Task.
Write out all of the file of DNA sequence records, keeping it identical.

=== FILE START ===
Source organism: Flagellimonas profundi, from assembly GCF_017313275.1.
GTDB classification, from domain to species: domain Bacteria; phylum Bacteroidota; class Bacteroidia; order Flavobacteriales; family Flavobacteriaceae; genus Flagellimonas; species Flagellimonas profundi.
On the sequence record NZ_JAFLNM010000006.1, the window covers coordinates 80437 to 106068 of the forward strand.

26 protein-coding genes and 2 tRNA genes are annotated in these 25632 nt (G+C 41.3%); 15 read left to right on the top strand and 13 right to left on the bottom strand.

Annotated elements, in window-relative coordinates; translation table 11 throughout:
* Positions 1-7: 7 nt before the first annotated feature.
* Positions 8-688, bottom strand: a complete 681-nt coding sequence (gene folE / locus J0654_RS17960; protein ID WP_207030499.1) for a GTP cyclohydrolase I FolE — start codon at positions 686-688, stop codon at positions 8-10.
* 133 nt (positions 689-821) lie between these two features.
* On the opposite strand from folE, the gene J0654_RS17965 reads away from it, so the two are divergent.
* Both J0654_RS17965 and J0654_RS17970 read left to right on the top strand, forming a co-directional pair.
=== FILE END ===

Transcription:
Source organism: Flagellimonas profundi, from assembly GCF_017313275.1.
GTDB classification, from domain to species: domain Bacteria; phylum Bacteroidota; class Bacteroidia; order Flavobacteriales; family Flavobacteriaceae; genus Flagellimonas; species Flagellimonas profundi.
On the sequence record NZ_JAFLNM010000006.1, the window covers coordinates 80437 to 106068 of the forward strand.

26 protein-coding genes and 2 tRNA genes are annotated in these 25632 nt (G+C 41.3%); 15 read left to right on the top strand and 13 right to left on the bottom strand.

Annotated elements, in window-relative coordinates; translation table 11 throughout:
* Positions 1-7: 7 nt before the first annotated feature.
* Positions 8-688, bottom strand: a complete 681-nt coding sequence (gene folE / locus J0654_RS17960; protein ID WP_207030499.1) for a GTP cyclohydrolase I FolE — start codon at positions 686-688, stop codon at positions 8-10.
* 133 nt (positions 689-821) lie between these two features.
* On the opposite strand from folE, the gene J0654_RS17965 reads away from it, so the two are divergent.
* Both J0654_RS17965 and J0654_RS17970 read left to right on the top strand, forming a co-directional pair.